Analysis: Lions Should Consider Brooks

The Lions have a dilemma on their hands. They are aware that two of their starting linebackers are unlikely to be available for the start of training camp. There is even some uncertainty as to whether both will be ready for the start of the preseason. Enter Virginia linebacker Ahmad Brooks, a player who has made himself eligible for the July 13th supplemental draft.

ALLEN PARK - The Lions have a dilemma on their hands. They are aware that two of their starting linebackers, Boss Bailey and Teddy Lehman, are unlikely to be available for the start of training camp. There is even some uncertainty as to whether both will be ready for the start of the preseason.

Adding to their dilemma is the injury history of Bailey who has finished only one of his three seasons in the league and is being asked to move to a new position, middle linebacker in the Lions new Tampa Two defensive scheme. Lehman is still hobbled by ankle problems after playing in just seven games a season ago.

Detroit used their first round pick in this year's NFL draft to select Florida State outside linebacker Ernie Sims, a one man wrecking crew, but one who has at least five concussions in his medical file.

Enter Virginia linebacker Ahmad Brooks, a player who has made himself eligible for the July 13th supplemental draft. Brooks set a Cavaliers record by wracking up an astounding 117 tackles (10 tackles for loss) and showed it was not a fluke by following it up with a 90 tackle season (10 tackles for loss) eight sacks and two interceptions.

But personal problems quickly followed his phenomenal freshman year. Brooks was kicked out of two practices by Virginia head coach Al Groh -- a former New York Jets head coach -- for attitude problems. After his standout sophomore season, knee, ankle and back problems limited him to a disappointing five game season with just 27 tackles to show for it.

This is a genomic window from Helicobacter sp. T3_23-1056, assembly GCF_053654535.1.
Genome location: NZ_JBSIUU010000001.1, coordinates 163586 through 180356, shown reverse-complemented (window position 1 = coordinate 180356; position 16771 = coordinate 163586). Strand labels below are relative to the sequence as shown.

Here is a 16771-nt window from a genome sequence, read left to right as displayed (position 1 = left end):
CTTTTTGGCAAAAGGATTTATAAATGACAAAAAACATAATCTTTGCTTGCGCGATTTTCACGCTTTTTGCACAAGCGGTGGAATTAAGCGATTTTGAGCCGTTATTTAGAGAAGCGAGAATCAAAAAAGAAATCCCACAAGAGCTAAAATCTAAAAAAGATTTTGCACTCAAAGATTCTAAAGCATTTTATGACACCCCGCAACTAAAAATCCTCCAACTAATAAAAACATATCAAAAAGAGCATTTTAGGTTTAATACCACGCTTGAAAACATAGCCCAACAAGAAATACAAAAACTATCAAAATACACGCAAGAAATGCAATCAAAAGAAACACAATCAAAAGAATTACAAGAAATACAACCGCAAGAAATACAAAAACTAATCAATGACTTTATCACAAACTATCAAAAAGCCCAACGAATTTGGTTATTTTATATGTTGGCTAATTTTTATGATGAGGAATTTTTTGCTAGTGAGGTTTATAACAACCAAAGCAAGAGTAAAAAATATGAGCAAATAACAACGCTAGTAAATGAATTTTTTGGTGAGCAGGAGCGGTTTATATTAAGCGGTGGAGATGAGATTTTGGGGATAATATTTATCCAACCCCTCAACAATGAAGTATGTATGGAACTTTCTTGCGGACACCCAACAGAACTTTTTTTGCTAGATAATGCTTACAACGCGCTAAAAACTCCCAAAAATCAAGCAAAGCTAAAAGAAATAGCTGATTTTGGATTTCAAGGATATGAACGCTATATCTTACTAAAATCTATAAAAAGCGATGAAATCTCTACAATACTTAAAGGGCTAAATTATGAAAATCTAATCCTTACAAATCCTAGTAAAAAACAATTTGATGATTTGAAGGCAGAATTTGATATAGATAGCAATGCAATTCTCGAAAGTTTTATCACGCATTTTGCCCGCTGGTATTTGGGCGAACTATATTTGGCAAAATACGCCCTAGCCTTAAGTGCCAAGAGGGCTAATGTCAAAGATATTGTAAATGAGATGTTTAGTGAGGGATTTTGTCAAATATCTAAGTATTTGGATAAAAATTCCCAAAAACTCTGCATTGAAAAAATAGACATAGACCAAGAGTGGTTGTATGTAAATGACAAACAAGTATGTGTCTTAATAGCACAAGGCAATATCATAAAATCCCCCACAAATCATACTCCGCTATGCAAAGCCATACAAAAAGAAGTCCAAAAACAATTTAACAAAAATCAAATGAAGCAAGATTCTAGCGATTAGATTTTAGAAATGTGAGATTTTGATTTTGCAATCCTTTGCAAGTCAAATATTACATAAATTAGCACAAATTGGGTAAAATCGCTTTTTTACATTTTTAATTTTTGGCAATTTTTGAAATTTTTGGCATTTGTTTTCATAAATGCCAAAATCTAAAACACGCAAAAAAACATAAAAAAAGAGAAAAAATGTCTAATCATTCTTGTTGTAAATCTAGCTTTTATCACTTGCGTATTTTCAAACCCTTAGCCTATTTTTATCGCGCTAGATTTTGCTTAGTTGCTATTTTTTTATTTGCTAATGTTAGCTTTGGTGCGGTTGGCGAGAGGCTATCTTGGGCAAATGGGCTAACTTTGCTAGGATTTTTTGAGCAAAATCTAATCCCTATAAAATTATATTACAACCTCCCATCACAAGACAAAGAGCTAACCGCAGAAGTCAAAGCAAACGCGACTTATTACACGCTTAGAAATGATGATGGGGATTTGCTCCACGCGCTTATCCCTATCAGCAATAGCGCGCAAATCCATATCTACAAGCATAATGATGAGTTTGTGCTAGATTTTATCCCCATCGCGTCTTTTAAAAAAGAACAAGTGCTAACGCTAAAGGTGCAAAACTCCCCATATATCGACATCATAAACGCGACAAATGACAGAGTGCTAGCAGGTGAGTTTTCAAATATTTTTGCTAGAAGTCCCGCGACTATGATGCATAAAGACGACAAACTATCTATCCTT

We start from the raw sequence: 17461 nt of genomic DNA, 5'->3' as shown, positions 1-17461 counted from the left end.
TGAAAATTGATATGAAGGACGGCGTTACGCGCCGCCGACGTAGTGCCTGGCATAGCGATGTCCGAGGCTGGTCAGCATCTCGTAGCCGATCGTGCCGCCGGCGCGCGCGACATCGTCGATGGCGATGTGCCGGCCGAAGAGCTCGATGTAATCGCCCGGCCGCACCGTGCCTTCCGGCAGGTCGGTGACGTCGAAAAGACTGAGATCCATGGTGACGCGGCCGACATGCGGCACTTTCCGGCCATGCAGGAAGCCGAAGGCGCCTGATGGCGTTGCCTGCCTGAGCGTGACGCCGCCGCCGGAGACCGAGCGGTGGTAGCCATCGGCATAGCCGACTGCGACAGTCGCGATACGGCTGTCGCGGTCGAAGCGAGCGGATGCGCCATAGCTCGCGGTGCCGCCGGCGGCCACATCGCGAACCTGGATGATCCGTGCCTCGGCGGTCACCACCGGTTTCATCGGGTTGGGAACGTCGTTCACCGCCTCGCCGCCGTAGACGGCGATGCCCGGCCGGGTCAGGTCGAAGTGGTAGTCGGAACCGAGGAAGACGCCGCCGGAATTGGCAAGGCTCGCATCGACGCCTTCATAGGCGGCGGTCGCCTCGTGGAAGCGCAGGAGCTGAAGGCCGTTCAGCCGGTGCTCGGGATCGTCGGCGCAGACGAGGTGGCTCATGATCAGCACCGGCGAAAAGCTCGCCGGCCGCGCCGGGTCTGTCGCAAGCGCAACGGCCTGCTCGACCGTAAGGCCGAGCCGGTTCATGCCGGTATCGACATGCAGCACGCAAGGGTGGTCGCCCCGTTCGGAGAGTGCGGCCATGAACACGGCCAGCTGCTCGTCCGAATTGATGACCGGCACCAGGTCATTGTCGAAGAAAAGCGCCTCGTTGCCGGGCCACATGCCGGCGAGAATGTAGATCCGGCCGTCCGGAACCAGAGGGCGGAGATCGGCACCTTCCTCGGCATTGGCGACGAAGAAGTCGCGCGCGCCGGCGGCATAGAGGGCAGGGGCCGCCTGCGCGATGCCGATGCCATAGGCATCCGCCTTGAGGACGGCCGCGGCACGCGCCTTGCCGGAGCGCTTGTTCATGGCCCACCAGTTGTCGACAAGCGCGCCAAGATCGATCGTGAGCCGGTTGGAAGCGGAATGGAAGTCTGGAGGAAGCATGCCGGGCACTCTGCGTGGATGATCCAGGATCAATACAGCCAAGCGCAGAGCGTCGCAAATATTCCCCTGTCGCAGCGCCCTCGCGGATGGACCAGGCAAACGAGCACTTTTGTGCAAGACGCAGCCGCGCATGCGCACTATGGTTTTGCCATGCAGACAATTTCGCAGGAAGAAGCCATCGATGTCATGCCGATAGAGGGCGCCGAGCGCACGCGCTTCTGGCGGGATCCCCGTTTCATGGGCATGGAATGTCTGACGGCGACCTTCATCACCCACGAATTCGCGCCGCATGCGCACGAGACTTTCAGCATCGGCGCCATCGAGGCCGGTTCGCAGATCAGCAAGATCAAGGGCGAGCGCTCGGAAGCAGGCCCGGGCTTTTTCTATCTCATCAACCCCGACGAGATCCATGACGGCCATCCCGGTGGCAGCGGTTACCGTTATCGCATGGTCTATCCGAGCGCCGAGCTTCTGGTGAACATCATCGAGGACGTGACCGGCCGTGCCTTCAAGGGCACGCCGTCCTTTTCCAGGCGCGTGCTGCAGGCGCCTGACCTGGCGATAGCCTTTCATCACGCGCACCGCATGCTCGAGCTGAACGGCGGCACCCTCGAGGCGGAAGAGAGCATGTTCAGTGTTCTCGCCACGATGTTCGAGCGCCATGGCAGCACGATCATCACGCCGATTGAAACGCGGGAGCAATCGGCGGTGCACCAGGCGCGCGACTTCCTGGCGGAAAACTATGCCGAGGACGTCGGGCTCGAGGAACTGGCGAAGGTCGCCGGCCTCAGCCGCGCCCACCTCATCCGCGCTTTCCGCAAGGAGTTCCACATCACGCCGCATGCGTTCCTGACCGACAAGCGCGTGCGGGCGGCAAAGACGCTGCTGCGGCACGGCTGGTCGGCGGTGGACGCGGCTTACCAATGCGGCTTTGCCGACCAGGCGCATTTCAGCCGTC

Brooks failed an off-season drug test, reportedly the second of his Virginia career and was first suspended, then eventually dismissed from the team. The move hurt Brooks' stock tremendously as he had hoped to reclaim his elite status in his senior season. After consultation with his father, former Washington Redskins player Perry Brooks, he elected to enter the NFL's supplemental draft.

While there is no way Detroit would use a first round selection on Brooks, would they consider using a second? The player most scouts compare Brooks to is Ray Lewis and they believe a motivated and healthy Brooks could have a similar impact.

The Miami Dolphins are known to be interested in Brooks but could only have a shot after Detroit passes on him at least once. Miami GM Randy Mueller has already met with the 6-foot-4, 259-pound standout and they sent him to meet with Michigan State University sports psychologist Lon Rosen.

The question is how high a pick would the Dolphins be willing to spend on a troubled but talented player? They previously used a fifth round pick on defensive tackle Manny Wright in the 2005 supplemental draft.

Detroit could certainly use that kind of player in their lineup, but realize that if they use a second round pick in the supplemental draft, they would forfeit the same round pick in the 2007 NFL draft. What makes Brooks appealing is that he is said to be in solid health physcially and has lost 30 pounds and is back to his 259 playing weight after working out at the Competitive Edge training facility in Atlanta.

Still, with the health and lack of talent currently on the roster, it's something worth considering.


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